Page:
Wellness Wednesday – 7/1/20
WELLNESS TIP OF THE WEEK
Childhood Through the Eyes of a Pediatrician
by Dr. John Maddox
Pentucket Medical – Haverhill
As I reflect on my 20 years of being a pediatrician during these uncertain and apprehensive times, encounters with children continue to bring joy.
Reviewing a child’s growth chart with a family is a particular delight. There is such fascination in the question “How tall will I be?” Whether the answer is four-ten or six-ten, the essential question is “What is my full potential, and how can I reach for that?”
Like rings of a tree that testify to years of abundance and adversity, height and health require the right mix of nature and nurture. While DNA and diet are important, every child needs supportive relationships within the family and the community to weather tough times and resiliently thrive.
Transcendent of daily headlines and stresses, it is a privilege to be part of each young person’s journey, hopeful for all that lies ahead.
WELLNESS AROUND THE WEB
An Unlikely Aid in the Fight Against Skin Cancer
The Butantan Institute in Brazil may have found an unlikely aid in the fight against skin cancer. A recent study described by Scientific Reports indicates that proteins in the saliva of ticks successfully treated skin cancer in horses.
The protein is Amblyomin-X, which has been studied at the Butantan Institute for more than ten years and shows significant antitumor potential. It has already been approved in preclinical toxicity testing.
In the first phase of the study, spontaneous tumors in five horses were treated for 30 days with Amblyomin-X. Control tumors (not treated with the compound) maintained their shape and grew in size, whereas tumors treated with Amblyomin-X shrank and, in some cases, even reached remission up to two months after the treatment ended.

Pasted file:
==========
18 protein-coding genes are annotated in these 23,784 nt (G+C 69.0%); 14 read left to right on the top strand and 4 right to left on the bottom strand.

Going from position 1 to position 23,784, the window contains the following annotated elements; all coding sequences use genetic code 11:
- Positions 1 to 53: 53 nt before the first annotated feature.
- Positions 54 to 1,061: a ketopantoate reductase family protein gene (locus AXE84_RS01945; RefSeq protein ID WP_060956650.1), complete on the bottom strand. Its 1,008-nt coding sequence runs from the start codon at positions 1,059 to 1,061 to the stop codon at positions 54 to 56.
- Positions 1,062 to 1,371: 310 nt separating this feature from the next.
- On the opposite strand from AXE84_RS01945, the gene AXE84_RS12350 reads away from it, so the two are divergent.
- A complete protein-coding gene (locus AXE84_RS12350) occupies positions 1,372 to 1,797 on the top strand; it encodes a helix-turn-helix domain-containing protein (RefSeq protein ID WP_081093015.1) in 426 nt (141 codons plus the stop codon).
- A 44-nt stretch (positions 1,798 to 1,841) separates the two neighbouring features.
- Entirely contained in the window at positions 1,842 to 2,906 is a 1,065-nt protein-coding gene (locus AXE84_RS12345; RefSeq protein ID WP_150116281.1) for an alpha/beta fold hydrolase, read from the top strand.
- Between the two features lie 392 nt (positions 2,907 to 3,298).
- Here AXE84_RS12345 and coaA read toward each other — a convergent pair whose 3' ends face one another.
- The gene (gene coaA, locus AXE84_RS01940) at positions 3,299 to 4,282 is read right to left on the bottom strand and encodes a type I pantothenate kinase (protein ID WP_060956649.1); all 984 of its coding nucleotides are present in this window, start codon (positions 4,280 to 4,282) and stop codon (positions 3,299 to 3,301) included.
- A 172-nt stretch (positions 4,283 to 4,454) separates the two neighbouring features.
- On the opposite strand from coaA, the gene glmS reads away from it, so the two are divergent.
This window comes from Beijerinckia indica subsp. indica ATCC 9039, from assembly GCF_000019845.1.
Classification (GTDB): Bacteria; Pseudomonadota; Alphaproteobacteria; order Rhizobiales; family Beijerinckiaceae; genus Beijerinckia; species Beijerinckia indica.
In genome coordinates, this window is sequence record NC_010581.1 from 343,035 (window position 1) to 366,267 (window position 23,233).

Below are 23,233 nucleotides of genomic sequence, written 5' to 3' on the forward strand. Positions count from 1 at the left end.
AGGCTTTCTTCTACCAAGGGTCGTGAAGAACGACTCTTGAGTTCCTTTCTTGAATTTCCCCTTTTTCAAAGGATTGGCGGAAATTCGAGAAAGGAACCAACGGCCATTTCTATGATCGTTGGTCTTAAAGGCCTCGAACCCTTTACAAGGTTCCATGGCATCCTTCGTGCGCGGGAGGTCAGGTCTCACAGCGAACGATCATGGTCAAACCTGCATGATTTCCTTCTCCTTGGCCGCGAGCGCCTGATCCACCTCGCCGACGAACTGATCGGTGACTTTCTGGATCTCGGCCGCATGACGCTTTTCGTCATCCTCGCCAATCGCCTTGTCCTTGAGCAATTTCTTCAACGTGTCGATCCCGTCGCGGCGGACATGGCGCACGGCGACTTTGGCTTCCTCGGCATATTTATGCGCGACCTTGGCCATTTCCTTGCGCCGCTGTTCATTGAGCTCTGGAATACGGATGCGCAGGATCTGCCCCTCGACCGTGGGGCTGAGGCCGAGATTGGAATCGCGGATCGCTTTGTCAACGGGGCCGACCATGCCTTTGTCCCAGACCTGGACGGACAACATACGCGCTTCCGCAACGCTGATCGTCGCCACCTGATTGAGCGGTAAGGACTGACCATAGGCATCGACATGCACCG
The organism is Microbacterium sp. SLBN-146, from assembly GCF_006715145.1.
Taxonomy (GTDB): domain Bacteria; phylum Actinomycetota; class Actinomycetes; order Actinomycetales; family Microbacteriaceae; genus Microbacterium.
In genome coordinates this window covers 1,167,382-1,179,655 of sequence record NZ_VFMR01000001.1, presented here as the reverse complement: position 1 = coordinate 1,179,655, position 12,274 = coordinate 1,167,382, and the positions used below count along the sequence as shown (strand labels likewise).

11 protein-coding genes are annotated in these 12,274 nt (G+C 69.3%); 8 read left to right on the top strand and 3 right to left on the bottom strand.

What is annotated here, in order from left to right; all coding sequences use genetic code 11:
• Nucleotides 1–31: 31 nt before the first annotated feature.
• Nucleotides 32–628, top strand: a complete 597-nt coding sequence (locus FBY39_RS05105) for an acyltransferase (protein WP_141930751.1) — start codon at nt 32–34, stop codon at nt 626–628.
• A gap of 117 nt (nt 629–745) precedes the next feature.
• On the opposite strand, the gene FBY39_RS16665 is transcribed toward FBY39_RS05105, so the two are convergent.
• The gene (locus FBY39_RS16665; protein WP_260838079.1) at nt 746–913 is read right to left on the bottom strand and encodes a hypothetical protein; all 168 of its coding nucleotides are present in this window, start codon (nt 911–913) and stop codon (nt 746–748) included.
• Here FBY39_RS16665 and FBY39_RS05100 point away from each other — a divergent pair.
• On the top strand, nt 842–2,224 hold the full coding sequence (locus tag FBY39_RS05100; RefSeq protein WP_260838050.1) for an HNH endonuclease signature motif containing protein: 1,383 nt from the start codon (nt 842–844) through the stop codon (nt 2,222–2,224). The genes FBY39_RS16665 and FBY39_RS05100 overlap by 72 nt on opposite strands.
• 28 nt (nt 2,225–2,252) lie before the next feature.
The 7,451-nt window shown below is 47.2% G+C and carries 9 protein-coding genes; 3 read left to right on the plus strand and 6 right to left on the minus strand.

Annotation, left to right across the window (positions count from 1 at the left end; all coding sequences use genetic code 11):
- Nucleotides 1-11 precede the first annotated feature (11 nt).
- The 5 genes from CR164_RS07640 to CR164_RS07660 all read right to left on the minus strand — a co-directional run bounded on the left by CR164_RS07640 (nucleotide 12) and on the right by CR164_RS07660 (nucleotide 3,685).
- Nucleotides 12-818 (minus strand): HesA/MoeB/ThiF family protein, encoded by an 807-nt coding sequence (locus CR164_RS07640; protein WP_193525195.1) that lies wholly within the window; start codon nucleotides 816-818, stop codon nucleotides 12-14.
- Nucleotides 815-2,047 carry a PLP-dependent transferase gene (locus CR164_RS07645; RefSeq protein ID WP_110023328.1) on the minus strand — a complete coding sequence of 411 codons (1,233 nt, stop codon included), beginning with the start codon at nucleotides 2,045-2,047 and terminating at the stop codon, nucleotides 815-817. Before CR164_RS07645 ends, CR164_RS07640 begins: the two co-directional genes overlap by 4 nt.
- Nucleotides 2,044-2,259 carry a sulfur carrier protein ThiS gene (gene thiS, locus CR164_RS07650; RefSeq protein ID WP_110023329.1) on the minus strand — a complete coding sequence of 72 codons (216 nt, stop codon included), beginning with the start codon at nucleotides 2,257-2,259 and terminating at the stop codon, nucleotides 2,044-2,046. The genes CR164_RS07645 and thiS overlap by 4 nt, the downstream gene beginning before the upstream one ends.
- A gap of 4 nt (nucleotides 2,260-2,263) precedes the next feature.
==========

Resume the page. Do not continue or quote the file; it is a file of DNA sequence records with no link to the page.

None of the five treated animals developed any adverse reactions. At the end of the treatment, the tumors were surgically removed for histopathological analysis. The researchers found no trace of tumoral characteristics.
Need Better Sleep? Time to Break Out the Tent
Falling asleep quickly and deeply requires some conditions that are hard to find in modern life: peace and quiet, natural lighting, and fresh air.
Science suggests that your internal clock is determined primarily by your exposure to natural light. The sun provides the short-wave blue light that rouses us in the morning and the long-wave reddish or orange light that signals the approach of bedtime. A 2017 study showed that a weekend of camping can shift your internal clock nearly an hour and a half closer to where your sleep cycle should be.
Additionally, fresh air (specifically air with lower CO2 levels) promotes more restful sleep and even better mental performance the next day.
These factors, combined with limited screen time, are essential ingredients for a more restful and beneficial sleep. Although camping this summer is limited by COVID-19, a fun tent-out in the backyard can be a fun way to promote better sleep.